There may come a time when you are unable to make and communicate competent health care decisions for yourself due to an injury or illness. You can prepare for this eventuality by designating someone to make decisions on your behalf regarding your care. This person is your health care surrogate.

According to University of Florida Health, your doctor has the responsibility to choose a decision-maker for you from an approved list if you have not designated a surrogate beforehand. Possible surrogates include close family members such as your spouse, your parents or your adult children, as well as other relatives and friends. If none of these are available, the responsibility may go to a hospital social worker. You can prevent this by designating your own surrogate ahead of time.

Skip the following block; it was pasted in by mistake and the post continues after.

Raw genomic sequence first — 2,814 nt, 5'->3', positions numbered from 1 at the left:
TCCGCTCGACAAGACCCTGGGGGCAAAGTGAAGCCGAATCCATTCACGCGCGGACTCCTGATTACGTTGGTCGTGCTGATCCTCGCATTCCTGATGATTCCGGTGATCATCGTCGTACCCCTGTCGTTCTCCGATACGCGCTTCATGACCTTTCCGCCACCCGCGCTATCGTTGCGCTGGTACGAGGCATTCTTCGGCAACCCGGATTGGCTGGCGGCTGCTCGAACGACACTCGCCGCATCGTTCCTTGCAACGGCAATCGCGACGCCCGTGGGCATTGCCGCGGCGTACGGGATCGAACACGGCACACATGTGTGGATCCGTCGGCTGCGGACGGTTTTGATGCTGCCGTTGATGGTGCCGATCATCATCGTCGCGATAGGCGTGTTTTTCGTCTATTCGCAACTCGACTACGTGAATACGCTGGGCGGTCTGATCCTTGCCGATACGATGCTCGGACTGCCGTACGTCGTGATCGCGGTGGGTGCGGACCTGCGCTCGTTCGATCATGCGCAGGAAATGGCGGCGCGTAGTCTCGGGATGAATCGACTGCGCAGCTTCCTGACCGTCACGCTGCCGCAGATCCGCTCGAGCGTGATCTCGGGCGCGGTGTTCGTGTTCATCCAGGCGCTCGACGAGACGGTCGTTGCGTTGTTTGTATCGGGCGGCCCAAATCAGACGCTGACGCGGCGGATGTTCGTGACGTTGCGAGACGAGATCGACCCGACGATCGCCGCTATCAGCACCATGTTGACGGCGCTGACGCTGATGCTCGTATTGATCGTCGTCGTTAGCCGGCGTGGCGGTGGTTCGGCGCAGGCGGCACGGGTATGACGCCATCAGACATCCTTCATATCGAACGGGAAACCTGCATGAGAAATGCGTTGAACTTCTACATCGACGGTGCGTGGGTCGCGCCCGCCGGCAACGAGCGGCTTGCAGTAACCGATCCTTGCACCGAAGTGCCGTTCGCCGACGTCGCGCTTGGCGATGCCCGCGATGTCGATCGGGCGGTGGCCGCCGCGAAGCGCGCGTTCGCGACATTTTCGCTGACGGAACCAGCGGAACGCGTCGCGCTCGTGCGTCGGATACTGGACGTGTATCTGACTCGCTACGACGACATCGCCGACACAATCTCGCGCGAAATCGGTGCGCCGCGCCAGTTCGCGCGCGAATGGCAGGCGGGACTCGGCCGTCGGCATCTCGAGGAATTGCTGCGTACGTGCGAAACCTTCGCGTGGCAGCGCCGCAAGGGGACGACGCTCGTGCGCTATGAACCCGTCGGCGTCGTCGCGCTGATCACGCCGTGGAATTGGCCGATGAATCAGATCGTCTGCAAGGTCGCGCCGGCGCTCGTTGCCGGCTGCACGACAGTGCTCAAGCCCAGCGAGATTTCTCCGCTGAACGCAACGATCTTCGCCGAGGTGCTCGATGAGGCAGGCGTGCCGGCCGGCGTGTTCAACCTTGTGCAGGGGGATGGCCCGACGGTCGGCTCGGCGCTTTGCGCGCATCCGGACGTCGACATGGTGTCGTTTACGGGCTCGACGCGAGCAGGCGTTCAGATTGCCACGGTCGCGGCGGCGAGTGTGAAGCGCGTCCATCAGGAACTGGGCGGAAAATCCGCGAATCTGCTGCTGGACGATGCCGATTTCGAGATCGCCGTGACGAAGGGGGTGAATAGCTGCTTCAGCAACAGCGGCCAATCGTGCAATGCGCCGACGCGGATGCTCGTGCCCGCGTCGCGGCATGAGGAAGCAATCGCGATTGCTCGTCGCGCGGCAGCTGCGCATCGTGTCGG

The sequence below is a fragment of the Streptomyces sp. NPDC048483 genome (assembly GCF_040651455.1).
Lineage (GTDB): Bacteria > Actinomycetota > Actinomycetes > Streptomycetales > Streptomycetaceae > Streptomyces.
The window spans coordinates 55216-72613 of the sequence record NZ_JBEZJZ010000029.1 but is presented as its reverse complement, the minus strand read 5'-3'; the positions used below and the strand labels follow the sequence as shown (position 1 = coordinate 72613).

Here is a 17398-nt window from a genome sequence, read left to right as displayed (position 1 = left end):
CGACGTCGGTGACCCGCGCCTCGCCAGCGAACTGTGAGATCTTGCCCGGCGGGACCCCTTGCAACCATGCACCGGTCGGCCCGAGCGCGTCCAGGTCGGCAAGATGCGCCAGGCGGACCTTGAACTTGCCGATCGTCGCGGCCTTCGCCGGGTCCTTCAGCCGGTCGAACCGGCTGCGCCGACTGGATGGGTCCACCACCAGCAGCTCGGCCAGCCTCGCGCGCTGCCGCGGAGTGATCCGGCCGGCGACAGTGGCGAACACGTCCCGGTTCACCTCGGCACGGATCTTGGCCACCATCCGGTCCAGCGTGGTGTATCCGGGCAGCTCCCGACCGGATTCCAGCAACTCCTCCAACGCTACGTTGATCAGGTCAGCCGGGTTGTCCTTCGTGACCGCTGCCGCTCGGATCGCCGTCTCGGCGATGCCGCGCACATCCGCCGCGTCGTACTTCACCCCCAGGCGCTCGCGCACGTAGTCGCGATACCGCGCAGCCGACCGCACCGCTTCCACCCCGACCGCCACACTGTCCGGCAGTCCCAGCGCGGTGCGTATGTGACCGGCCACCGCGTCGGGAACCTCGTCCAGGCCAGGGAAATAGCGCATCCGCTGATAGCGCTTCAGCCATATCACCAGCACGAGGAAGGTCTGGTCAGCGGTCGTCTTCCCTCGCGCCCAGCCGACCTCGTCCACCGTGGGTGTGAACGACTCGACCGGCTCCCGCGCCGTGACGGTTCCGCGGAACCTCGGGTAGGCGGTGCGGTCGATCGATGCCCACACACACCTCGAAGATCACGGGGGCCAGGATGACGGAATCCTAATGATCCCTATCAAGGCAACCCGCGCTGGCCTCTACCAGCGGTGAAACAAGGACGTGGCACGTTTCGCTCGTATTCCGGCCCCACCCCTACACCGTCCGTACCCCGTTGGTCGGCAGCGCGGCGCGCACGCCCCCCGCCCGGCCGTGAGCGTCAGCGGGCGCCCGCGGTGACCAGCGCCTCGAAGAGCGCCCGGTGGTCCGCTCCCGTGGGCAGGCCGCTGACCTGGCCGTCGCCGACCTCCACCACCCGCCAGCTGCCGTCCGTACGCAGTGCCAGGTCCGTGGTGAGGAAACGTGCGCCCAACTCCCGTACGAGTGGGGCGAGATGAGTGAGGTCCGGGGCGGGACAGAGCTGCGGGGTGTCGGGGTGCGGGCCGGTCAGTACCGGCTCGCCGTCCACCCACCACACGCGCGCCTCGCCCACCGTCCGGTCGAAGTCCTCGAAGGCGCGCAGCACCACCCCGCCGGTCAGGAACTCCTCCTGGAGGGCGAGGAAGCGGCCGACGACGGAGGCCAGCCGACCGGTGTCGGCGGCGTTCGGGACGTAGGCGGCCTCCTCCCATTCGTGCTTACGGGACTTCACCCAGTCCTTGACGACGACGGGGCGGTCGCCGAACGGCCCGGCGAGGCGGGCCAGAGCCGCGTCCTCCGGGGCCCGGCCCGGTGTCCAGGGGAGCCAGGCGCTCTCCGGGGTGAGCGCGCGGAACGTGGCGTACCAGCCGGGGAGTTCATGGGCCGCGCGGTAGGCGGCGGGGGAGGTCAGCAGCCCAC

How do you designate a health care surrogate?

A Designation of Health Care Surrogate form gives your designee the necessary authorization. In addition to signing and dating the form, you must also have two witnesses. Only one witness can be a relation, including a spouse, and your designated surrogate cannot also be a witness.

Whom can you choose as a surrogate?

Your surrogate must be at least 18 years old and competent to make decisions on your behalf. Otherwise, there are very few restrictions. You should ask your chosen surrogate if he or she is willing to take on the responsibility before making the designation. If he or she is willing to serve in that capacity, you should discuss your wishes with him or her so that he or she can make informed decisions about your health care as necessary.

Your first choice as a surrogate may be unwilling to take on the responsibility or unavailable should the need arise. Therefore, it may be wise to designate an alternate health care surrogate as a backup. A local estate planning attorney can be a resource for other questions that may arise that are specific to your own situation.